Spiders have moved in to dine on the bugs drawn by the lights. Wasps have built nests to eat the spiders. And a “community” of dark biofilm has spread over the surface of the marble like spots on a giant leopard.
Lichens have sprouted on the stone. Rain has pummeled the roof. And 76 years after it was dedicated in the midst of World War II, the Jefferson Memorial has become a miniature and unsightly ecosystem.
Now the National Park Service has embarked on an $8.2 million project to reclaim the Washington landmark from the creeping grasp of nature.
Last week, workers were putting up scaffolding to begin the complex process of repairing and replacing roof surfaces, cleaning giant marble roof tiles, and using lasers to attack the biofilm that has spread dramatically in recent years.
Masonry damaged by water will be fixed. Cracks will be repaired. And the insect colonies will be eradicated.
The 32,000-ton memorial, which honors the nation’s third president and main author of the Declaration of Independence, houses a 19-foot bronze statue of Jefferson. The site remains open, and the work should be finished by next spring.
The task is varied, “but probably the most visible thing that we’re doing is to clean the memorial of the biofilm,” said Audrey Tepper, a Park Service historical architect with the National Mall and Memorial Parks.
“We’ve been watching it grow ever since” it was first noticed in 2006, she said.
The film — “a microbial community of fungi, algae and bacterial growth,” Tepper said — has left a dingy, gray shadow over one of the country’s most beautiful structures.
During the annual Cherry Blossom Festival, the Jefferson statue has been an exquisite backdrop for countless photographs.
The memorial’s white Vermont marble once was smooth and pristine but has been badly eroded by weather. Now the sugary surface has become ideal for the growth, which “likes all the nooks and crannies,” Tepper said.
Add the flies, spiders and wasps, and “there’s a bit of a food chain going on here,” she said.
The memorial sits on fill dredged in the late 1800s from the Potomac River, and on 634 pilings and caissons sunk down to bedrock on the south side of the Tidal Basin. One support goes down through 138 feet of soft earth.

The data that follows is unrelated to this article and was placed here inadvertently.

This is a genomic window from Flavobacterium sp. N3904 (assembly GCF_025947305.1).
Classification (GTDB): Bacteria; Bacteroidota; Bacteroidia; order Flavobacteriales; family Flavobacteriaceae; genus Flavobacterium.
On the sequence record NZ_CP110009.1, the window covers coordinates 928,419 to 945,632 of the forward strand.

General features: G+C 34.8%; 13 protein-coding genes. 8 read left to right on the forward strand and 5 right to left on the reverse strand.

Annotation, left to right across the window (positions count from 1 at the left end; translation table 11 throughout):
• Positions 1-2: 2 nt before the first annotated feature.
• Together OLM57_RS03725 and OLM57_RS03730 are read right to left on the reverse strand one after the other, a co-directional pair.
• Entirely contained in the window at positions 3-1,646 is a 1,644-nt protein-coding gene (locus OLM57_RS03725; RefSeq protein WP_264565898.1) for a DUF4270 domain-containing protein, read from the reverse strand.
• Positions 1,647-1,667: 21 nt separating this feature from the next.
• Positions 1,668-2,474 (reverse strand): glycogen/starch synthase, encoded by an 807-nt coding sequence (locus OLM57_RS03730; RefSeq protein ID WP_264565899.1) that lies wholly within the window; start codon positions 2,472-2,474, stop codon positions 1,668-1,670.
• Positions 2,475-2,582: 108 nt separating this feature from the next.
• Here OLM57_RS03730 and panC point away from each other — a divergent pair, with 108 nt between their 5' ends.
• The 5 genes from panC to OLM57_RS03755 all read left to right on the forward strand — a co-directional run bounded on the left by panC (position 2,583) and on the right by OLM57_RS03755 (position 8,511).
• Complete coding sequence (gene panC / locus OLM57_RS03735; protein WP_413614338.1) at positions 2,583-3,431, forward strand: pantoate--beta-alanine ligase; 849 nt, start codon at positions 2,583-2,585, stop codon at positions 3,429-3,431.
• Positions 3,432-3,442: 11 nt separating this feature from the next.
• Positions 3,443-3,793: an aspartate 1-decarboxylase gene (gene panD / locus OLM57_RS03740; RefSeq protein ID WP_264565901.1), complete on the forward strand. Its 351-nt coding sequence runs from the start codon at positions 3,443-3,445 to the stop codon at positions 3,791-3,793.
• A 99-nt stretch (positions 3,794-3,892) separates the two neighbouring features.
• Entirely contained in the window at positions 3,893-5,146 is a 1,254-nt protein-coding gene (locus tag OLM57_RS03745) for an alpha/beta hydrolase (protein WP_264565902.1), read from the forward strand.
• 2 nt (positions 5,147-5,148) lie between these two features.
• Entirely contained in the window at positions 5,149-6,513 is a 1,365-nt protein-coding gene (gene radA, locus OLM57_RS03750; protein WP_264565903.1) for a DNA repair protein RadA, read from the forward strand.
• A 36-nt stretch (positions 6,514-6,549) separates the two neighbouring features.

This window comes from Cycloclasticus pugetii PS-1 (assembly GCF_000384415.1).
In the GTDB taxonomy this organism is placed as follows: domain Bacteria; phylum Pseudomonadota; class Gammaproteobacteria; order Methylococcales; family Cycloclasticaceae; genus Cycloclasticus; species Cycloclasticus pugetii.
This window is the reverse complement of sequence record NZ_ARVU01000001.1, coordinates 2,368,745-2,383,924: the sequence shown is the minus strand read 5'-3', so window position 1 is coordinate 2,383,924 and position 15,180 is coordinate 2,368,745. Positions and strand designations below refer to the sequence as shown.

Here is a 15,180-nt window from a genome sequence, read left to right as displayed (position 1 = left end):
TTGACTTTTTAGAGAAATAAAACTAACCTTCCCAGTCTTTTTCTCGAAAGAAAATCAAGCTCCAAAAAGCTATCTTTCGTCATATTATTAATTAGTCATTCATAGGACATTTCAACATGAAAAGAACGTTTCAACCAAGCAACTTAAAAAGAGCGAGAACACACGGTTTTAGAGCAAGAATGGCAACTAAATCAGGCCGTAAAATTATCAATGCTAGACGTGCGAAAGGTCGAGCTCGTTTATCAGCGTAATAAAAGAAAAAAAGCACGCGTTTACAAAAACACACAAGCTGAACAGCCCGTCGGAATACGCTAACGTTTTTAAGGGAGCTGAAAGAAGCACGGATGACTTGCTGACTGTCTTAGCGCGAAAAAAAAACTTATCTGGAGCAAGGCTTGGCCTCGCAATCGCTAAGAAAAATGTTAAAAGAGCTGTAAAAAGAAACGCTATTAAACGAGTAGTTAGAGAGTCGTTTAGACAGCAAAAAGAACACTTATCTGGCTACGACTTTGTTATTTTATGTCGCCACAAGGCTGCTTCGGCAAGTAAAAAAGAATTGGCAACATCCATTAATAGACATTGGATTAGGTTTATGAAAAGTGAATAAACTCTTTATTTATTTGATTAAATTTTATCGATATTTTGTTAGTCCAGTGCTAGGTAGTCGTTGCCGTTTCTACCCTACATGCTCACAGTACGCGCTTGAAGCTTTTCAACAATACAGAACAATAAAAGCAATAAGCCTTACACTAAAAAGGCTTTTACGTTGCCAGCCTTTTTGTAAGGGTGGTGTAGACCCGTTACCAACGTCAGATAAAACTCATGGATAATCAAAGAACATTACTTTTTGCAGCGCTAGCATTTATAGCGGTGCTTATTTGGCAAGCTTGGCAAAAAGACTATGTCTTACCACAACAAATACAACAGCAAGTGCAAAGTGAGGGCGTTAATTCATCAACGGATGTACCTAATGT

Over its seven decades of life, the structure has been affected by the vagaries of Washington weather and by the capricious piece of ground on which it sits.
As early as 1941, two years before its dedication, some of the supports under the memorial’s main steps began shifting. They had to be lashed together with steel cable and turnbuckles, according to an engineering report done for the Park Service in 1965.
Settlement also caused other supports under the steps to bend slightly, the report says. The steps moved so often that park rangers once kept a special tool at the site to realign them, the report says.
Lesser settlement continued during the 1940s and ‘50s.
By the 1960s, the front plaza, which was not supported by pilings, began to sink — by as much as three feet — and a $1.1 million engineering project was undertaken to bolster it with more pilings and supports.
In 2010, a $12.4 million repair project shored up the memorial’s poorly supported sea wall, which also had been sinking into the tidal ooze.
Above ground, “the idea … was that white marble was really almost temple like, neoclassical in design,” Tepper said. “White marble was kind of the ideal in terms of producing a memorial.”
“They didn’t envision [Reagan National] Airport being over there, and the trains and the planes and the growing city around it, and the wasps and bugs and the spiders,” she said. “They really wanted a white memorial. … It’s not white anymore.”
Vibration has been a problem, too. “We had some issues with the columns years ago,” Tepper said.
At the tops of some of the memorial’s ionic columns, curlicues called volutes have been anchored with wire, because stone has fallen in years past, Tepper said. And netting is in place on the ceiling near the entrance where stone has come loose.
One humid morning last week, as workers hammered and jets and helicopters zoomed by, Tepper climbed to the top of the memorial to point out some of the problems.
Up close, the spread of the biofilm was extensive, especially on the dome. In some areas, the dome was almost completely covered with dark splotches.
“This stuff has just grown exponentially,” she said. “Is it [too] moist? Is it humid? Is it hotter? Is there a change in the atmosphere? We simply don’t know. … It’s very aggressive, and it has spread. … Each year, it’s gotten worse and worse.
“So that’s another thing,” she said. “How long would it take before everything was covered?”
Nearby, a team clad in green day-glow shirts worked inside a small hooded enclosure to test a laser to “ablate,” or erase, the film.
“Ablation occurs when a directed beam of pure light pulses at a targeted area of soiling,” Tepper said. “When the black biofilm heats up, it expands, is ejected from the surface, and vaporizes.”
They are not sure how long the lasered stone will stay clean, or if the biofilm will come back, but the work continues.
As a giant wasp cruised near the top of the memorial, and the Potomac River stretched in the distance below, Tonia A. Rivers, a senior project manager for Grunley Construction, which is doing the work, paused.
“It’s a lifetime dream to say that you’ve touched one of the world’s most important structures,” she said. “Who gets to do this? Who gets to stand here?”